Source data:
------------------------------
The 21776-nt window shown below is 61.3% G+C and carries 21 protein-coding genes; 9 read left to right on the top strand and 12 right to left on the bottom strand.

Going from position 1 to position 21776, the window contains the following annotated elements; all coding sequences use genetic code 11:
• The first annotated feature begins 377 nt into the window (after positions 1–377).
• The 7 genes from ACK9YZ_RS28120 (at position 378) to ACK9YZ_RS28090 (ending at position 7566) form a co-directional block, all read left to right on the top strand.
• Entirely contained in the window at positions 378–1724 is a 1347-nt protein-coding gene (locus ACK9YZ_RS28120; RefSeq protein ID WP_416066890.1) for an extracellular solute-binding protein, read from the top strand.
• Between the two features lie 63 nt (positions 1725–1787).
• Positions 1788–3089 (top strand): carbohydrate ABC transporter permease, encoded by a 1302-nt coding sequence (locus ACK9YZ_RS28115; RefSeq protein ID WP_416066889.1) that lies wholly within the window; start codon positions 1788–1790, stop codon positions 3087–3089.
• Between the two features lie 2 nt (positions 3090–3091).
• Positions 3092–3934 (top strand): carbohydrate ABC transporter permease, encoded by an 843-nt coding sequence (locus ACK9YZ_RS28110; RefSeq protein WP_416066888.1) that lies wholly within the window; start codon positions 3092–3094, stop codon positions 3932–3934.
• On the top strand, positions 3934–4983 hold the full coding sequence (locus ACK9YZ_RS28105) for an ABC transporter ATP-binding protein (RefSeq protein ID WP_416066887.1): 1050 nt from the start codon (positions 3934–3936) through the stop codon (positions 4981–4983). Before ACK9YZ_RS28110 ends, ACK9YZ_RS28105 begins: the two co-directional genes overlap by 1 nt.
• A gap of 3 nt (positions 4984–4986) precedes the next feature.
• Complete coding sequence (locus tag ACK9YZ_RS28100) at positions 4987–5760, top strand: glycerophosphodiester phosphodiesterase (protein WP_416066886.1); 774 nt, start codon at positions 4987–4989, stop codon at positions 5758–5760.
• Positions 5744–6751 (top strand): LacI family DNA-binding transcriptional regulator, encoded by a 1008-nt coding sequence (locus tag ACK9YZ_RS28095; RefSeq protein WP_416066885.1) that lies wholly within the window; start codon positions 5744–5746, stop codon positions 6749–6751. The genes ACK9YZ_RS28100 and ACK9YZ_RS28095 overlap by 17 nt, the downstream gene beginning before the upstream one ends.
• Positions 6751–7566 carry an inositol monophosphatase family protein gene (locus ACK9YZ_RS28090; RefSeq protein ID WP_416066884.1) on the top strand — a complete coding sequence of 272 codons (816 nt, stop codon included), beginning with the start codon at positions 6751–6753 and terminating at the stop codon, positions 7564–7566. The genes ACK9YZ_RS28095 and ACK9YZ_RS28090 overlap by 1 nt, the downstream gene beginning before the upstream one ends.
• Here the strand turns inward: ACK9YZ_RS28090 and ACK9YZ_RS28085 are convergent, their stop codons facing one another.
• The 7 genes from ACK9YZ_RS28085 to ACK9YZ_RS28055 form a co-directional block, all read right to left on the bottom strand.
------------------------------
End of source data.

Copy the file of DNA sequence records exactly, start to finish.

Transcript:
The 21776-nt window shown below is 61.3% G+C and carries 21 protein-coding genes; 9 read left to right on the top strand and 12 right to left on the bottom strand.

Going from position 1 to position 21776, the window contains the following annotated elements; all coding sequences use genetic code 11:
• The first annotated feature begins 377 nt into the window (after positions 1–377).
• The 7 genes from ACK9YZ_RS28120 (at position 378) to ACK9YZ_RS28090 (ending at position 7566) form a co-directional block, all read left to right on the top strand.
• Entirely contained in the window at positions 378–1724 is a 1347-nt protein-coding gene (locus ACK9YZ_RS28120; RefSeq protein ID WP_416066890.1) for an extracellular solute-binding protein, read from the top strand.
• Between the two features lie 63 nt (positions 1725–1787).
• Positions 1788–3089 (top strand): carbohydrate ABC transporter permease, encoded by a 1302-nt coding sequence (locus ACK9YZ_RS28115; RefSeq protein ID WP_416066889.1) that lies wholly within the window; start codon positions 1788–1790, stop codon positions 3087–3089.
• Between the two features lie 2 nt (positions 3090–3091).
• Positions 3092–3934 (top strand): carbohydrate ABC transporter permease, encoded by an 843-nt coding sequence (locus ACK9YZ_RS28110; RefSeq protein WP_416066888.1) that lies wholly within the window; start codon positions 3092–3094, stop codon positions 3932–3934.
• On the top strand, positions 3934–4983 hold the full coding sequence (locus ACK9YZ_RS28105) for an ABC transporter ATP-binding protein (RefSeq protein ID WP_416066887.1): 1050 nt from the start codon (positions 3934–3936) through the stop codon (positions 4981–4983). Before ACK9YZ_RS28110 ends, ACK9YZ_RS28105 begins: the two co-directional genes overlap by 1 nt.
• A gap of 3 nt (positions 4984–4986) precedes the next feature.
• Complete coding sequence (locus tag ACK9YZ_RS28100) at positions 4987–5760, top strand: glycerophosphodiester phosphodiesterase (protein WP_416066886.1); 774 nt, start codon at positions 4987–4989, stop codon at positions 5758–5760.
• Positions 5744–6751 (top strand): LacI family DNA-binding transcriptional regulator, encoded by a 1008-nt coding sequence (locus tag ACK9YZ_RS28095; RefSeq protein WP_416066885.1) that lies wholly within the window; start codon positions 5744–5746, stop codon positions 6749–6751. The genes ACK9YZ_RS28100 and ACK9YZ_RS28095 overlap by 17 nt, the downstream gene beginning before the upstream one ends.
• Positions 6751–7566 carry an inositol monophosphatase family protein gene (locus ACK9YZ_RS28090; RefSeq protein ID WP_416066884.1) on the top strand — a complete coding sequence of 272 codons (816 nt, stop codon included), beginning with the start codon at positions 6751–6753 and terminating at the stop codon, positions 7564–7566. The genes ACK9YZ_RS28095 and ACK9YZ_RS28090 overlap by 1 nt, the downstream gene beginning before the upstream one ends.
• Here the strand turns inward: ACK9YZ_RS28090 and ACK9YZ_RS28085 are convergent, their stop codons facing one another.
• The 7 genes from ACK9YZ_RS28085 to ACK9YZ_RS28055 form a co-directional block, all read right to left on the bottom strand.